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  • Open Access

Effect of bacterial load versus duration of exposure to bacteria on plasma TNFα concentrations in porcine fecal peritonitis

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Critical Care201115 (Suppl 1) :P248

https://doi.org/10.1186/cc9668

  • Published:

Keywords

  • Public Health
  • Emergency Medicine
  • Standardize Protocol
  • Clinical Relevance
  • Peritonitis

Introduction

The clinical relevance of preclinical sepsis research has been questioned [1]. This may in part be the result of varying degrees of experimental inflammatory insults. The objective of this study was to quantify inflammation based on plasma TNFα levels after exposure to two different bacterial loads, and after different lengths of bacterial incubation in the peritoneal cavity.

Methods

We retrospectively evaluated plasma TNFα concentrations measured before and 24 hours after fecal peritonitis induced by 1 g/kg autologous feces (16 anesthetized pigs, median weight: 40.0 kg) and after 6, 12 and 24 hours of fecal peritonitis induced with 2 g/kg autologous feces (24 anesthetized pigs (n = 8/group); median weight: 41.0 kg). All animals were resuscitated with fluids, and antibiotics, and were mechanically ventilated according to standardized protocols. Differences along time after fecal peritonitis induced with 2 g/kg feces were assessed by ANOVA for repeated measures. Comparison between the two models (1 g/kg vs. 2 g/kg) after 24 hours of peritonitis was performed with an independent t test.

Results

TNFα increased from baseline to 6, 12 and 24 hours of peritonitis induced with 2 g/kg feces (P < 0.001 for time-group interaction) (Figure 1). The mean (± SD) plasma TNFα levels measured 24 hours after fecal peritonitis induced with 1 and 2 g/kg were 255 ± 178 pg/ml and 233 ± 124, respectively (P = 0.75; 95% CI for the difference: -124 to 169 pg/ml).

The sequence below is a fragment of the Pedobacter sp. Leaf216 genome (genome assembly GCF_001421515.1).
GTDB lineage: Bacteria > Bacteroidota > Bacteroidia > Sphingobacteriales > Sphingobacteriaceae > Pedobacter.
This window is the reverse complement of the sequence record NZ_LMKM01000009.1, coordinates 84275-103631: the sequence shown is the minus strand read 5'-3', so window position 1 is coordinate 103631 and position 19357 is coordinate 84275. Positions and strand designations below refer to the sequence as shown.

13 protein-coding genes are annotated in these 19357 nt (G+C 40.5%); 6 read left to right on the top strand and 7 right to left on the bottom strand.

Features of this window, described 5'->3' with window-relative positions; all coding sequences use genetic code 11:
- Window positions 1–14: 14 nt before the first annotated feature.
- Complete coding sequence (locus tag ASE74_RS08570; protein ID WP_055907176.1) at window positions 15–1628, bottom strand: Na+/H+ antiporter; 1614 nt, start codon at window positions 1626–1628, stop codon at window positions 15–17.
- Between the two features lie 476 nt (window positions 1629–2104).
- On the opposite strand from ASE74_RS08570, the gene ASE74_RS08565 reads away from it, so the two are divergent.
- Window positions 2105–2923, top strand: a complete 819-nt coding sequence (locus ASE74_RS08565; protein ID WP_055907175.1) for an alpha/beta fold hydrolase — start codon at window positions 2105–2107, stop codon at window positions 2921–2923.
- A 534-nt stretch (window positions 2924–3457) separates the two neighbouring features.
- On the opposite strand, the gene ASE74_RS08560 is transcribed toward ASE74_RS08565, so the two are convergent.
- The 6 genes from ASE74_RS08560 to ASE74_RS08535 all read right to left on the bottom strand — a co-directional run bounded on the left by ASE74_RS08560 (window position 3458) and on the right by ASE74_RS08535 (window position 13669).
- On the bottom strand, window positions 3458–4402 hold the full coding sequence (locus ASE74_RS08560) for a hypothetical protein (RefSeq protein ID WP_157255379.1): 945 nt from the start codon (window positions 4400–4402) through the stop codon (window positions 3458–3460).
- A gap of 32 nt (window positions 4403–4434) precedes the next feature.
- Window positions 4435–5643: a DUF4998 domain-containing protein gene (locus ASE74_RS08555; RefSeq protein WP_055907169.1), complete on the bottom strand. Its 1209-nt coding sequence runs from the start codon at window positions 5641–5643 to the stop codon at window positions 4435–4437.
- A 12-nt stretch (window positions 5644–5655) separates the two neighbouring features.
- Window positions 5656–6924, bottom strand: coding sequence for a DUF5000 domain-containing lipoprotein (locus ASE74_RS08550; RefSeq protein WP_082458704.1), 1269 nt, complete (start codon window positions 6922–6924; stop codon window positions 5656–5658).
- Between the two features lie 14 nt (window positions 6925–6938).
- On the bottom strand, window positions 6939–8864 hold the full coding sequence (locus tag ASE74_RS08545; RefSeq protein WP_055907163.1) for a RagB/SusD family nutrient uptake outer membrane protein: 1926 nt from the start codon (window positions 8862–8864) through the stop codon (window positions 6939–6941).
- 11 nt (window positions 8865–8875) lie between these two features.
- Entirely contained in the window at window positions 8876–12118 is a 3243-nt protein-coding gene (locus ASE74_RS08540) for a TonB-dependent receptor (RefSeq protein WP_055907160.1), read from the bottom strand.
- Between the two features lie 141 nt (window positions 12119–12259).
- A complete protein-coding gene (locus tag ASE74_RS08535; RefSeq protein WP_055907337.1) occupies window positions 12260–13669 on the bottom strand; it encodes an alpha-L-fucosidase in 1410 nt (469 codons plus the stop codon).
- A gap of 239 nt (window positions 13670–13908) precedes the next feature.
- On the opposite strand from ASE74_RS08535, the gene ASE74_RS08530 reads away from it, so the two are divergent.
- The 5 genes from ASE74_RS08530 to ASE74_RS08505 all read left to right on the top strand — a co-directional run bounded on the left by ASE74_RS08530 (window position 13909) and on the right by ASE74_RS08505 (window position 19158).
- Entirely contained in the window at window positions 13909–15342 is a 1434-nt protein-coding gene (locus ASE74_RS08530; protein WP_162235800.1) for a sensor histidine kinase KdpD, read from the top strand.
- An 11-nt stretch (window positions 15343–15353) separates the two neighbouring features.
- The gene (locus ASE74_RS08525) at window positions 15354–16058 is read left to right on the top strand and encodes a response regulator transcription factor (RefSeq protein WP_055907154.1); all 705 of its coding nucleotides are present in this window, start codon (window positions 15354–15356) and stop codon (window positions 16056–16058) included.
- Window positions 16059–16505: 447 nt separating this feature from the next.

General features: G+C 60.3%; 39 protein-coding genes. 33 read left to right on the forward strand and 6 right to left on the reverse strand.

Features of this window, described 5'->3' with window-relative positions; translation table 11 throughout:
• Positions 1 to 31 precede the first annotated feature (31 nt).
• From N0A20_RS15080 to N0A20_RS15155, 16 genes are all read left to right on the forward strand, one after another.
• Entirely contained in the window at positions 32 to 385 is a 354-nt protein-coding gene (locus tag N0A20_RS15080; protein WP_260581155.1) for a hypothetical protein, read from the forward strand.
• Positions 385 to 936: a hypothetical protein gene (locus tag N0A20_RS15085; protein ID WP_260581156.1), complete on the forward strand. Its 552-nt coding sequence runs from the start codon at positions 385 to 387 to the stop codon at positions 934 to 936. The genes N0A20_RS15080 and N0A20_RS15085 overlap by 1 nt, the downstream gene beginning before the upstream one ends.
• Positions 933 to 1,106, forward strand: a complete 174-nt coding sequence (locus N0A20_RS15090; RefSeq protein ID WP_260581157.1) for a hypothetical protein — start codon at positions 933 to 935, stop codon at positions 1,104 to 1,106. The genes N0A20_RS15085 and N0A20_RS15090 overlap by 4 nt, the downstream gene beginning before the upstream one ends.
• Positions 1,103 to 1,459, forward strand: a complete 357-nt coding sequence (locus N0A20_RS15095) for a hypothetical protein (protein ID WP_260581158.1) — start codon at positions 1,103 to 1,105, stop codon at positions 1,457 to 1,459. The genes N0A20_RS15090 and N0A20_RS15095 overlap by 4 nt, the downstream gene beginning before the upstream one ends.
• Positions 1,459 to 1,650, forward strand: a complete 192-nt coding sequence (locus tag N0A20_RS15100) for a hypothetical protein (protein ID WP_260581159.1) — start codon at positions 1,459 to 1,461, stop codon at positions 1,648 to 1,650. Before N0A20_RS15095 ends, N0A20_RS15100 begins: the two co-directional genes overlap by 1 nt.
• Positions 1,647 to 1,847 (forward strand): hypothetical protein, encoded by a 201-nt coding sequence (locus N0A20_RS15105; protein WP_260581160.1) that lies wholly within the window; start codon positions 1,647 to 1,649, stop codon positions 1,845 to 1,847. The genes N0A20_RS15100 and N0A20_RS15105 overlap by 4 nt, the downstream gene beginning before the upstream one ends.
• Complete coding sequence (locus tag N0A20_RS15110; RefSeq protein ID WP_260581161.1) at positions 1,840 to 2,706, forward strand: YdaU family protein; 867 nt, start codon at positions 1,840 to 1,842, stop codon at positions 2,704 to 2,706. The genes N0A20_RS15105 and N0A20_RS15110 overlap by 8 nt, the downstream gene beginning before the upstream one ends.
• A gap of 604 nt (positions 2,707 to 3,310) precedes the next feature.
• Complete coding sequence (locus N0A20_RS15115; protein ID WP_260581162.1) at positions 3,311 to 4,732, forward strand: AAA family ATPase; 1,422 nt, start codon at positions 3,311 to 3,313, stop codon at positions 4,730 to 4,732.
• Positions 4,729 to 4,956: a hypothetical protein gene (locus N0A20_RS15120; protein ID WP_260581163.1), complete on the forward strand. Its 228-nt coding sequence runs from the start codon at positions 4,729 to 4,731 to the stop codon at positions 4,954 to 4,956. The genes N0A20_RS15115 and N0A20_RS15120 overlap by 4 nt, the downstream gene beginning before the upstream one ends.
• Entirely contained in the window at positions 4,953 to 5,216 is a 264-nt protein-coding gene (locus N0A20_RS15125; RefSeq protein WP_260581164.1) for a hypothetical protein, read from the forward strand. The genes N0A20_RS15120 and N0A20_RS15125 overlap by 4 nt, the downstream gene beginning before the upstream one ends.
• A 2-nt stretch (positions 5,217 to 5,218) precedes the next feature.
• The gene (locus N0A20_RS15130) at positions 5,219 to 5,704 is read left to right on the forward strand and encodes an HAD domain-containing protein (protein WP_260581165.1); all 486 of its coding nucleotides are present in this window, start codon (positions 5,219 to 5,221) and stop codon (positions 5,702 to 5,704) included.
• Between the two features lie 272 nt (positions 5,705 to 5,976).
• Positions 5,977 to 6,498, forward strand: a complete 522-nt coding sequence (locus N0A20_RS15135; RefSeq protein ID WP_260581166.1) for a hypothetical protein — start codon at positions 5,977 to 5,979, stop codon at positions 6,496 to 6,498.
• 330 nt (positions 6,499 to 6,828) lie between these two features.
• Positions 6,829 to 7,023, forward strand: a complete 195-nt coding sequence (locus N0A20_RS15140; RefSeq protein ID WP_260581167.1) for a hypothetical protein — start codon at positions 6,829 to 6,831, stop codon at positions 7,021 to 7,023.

Figure 1
Figure 1

Mean (95% CI) TNFα levels.

Conclusions

The magnitude of inflammation expressed as plasma TNFα concentrations was associated with the duration of bacterial incubation in the peritoneal cavity but not with the amount of bacterial load. This has implications for the interpretation of experimental sepsis findings.

Authors’ Affiliations

(1)
University Hospital Bern - Inselspital and University of Bern, Switzerland

References

  1. Lamontagne F: Systematic review of reviews including animal studies addressing therapeutic interventions for sepsis. Crit Care Med 2010, 38: 2401-2408. 10.1097/CCM.0b013e3181fa0468View ArticlePubMedGoogle Scholar

Copyright

© Correa et al. 2011

This article is published under license to BioMed Central Ltd. This is an Open Access article distributed under the terms of the Creative Commons Attribution License (http://creativecommons.org/licenses/by/2.0), which permits unrestricted use, distribution, and reproduction in any medium, provided the original work is properly cited.

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